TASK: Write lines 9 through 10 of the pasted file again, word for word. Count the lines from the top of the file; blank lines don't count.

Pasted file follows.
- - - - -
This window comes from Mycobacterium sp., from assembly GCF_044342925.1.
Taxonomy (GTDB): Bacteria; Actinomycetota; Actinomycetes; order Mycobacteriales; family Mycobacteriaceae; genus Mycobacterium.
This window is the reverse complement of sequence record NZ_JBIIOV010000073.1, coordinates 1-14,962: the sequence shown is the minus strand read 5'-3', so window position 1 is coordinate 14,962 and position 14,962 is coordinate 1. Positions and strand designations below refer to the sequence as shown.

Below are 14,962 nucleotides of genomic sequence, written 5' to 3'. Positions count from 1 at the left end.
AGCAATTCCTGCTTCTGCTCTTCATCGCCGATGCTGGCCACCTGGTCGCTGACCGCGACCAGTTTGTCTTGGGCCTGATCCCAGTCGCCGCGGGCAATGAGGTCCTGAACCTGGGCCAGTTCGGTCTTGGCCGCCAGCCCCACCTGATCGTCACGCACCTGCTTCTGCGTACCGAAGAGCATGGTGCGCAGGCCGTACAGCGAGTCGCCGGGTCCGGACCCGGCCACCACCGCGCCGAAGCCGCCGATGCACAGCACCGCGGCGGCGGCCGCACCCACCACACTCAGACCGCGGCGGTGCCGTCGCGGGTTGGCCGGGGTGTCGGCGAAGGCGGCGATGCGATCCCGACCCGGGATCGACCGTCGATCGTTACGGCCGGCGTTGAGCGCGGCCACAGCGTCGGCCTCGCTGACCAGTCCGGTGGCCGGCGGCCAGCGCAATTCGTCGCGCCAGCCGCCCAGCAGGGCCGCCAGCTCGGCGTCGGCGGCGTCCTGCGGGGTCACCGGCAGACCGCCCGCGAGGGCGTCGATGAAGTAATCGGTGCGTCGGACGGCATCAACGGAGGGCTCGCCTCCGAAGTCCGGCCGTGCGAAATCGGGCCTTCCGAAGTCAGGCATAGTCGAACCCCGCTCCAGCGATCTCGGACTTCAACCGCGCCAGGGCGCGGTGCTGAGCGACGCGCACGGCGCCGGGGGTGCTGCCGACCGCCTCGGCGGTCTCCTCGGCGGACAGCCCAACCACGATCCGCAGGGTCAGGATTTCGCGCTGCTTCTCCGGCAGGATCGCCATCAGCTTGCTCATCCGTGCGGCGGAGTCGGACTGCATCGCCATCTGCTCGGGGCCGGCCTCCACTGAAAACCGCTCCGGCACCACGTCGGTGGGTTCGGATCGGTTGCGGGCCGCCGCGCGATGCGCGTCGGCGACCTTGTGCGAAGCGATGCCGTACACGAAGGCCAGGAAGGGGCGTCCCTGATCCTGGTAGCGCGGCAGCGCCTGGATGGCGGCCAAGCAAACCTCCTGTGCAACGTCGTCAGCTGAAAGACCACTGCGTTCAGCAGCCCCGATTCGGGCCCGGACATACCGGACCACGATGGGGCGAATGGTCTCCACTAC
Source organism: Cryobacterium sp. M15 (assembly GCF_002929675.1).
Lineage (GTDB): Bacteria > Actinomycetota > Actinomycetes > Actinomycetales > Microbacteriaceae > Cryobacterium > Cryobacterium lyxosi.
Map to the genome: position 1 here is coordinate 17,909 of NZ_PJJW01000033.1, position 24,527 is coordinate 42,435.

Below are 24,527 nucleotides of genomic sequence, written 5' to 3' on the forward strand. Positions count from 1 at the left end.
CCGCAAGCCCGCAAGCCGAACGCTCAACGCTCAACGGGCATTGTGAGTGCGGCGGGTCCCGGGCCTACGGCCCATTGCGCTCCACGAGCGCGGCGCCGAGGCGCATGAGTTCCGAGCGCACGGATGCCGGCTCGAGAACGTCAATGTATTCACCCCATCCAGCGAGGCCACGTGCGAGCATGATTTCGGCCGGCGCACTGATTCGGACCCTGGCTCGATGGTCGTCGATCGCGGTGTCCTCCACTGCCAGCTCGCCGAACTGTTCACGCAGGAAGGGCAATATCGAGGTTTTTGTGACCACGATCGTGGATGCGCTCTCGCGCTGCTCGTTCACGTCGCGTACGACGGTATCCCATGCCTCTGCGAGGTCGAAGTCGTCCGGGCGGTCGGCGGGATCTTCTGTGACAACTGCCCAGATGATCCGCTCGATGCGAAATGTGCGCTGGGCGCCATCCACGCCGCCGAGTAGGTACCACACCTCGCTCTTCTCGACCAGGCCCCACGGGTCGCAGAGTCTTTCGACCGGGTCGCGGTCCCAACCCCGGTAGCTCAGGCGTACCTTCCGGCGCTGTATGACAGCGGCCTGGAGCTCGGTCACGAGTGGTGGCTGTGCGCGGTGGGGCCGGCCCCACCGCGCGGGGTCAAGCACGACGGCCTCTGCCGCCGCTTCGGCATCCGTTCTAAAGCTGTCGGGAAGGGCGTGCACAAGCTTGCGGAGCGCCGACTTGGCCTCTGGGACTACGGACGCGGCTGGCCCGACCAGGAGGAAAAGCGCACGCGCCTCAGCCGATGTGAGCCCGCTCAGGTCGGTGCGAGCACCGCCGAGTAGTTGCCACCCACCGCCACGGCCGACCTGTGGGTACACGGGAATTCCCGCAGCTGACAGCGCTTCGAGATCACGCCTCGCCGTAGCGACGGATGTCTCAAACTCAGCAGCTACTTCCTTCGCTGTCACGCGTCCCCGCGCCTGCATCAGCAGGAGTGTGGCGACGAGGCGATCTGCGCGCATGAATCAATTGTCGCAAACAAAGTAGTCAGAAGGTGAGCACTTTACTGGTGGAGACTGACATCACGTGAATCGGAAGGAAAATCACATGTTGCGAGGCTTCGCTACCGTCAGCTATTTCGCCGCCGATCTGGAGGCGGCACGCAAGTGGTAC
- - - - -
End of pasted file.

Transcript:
Below are 24,527 nucleotides of genomic sequence, written 5' to 3' on the forward strand. Positions count from 1 at the left end.
CCGCAAGCCCGCAAGCCGAACGCTCAACGCTCAACGGGCATTGTGAGTGCGGCGGGTCCCGGGCCTACGGCCCATTGCGCTCCACGAGCGCGGCGCCGAGGCGCATGAGTTCCGAGCGCACGGATGCCGGCTCGAGAACGTCAATGTATTCACCCCATCCAGCGAGGCCACGTGCGAGCATGATTTCGGCCGGCGCACTGATTCGGACCCTGGCTCGATGGTCGTCGATCGCGGTGTCCTCCACTGCCAGCTCGCCGAACTGTTCACGCAGGAAGGGCAATATCGAGGTTTTTGTGACCACGATCGTGGATGCGCTCTCGCGCTGCTCGTTCACGTCGCGTACGACGGTATCCCATGCCTCTGCGAGGTCGAAGTCGTCCGGGCGGTCGGCGGGATCTTCTGTGACAACTGCCCAGATGATCCGCTCGATGCGAAATGTGCGCTGGGCGCCATCCACGCCGCCGAGTAGGTACCACACCTCGCTCTTCTCGACCAGGCCCCACGGGTCGCAGAGTCTTTCGACCGGGTCGCGGTCCCAACCCCGGTAGCTCAGGCGTACCTTCCGGCGCTGTATGACAGCGGCCTGGAGCTCGGTCACGAGTGGTGGCTGTGCGCGGTGGGGCCGGCCCCACCGCGCGGGGTCAAGCACGACGGCCTCTGCCGCCGCTTCGGCATCCGTTCTAAAGCTGTCGGGAAGGGCGTGCACAAGCTTGCGGAGCGCCGACTTGGCCTCTGGGACTACGGACGCGGCTGGCCCGACCAGGAGGAAAAGCGCACGCGCCTCAGCCGATGTGAGCCCGCTCAGGTCGGTGCGAGCACCGCCGAGTAGTTGCCACCCACCGCCACGGCCGACCTGTGGGTACACGGGAATTCCCGCAGCTGACAGCGCTTCGAGATCACGCCTCGCCGTAGCGACGGATGTCTCAAACTCAGCAGCTACTTCCTTCGCTGTCACGCGTCCCCGCGCCTGCATCAGCAGGAGTGTGGCGACGAGGCGATCTGCGCGCATGAATCAATTGTCGCAAACAAAGTAGTCAGAAGGTGAGCACTTTACTGGTGGAGACTGACATCACGTGAATCGGAAGGAAAATCACATGTTGCGAGGCTTCGCTACCGTCAGCTATTTCGCCGCCGATCTGGAGGCGGCACGCAAGTGGTAC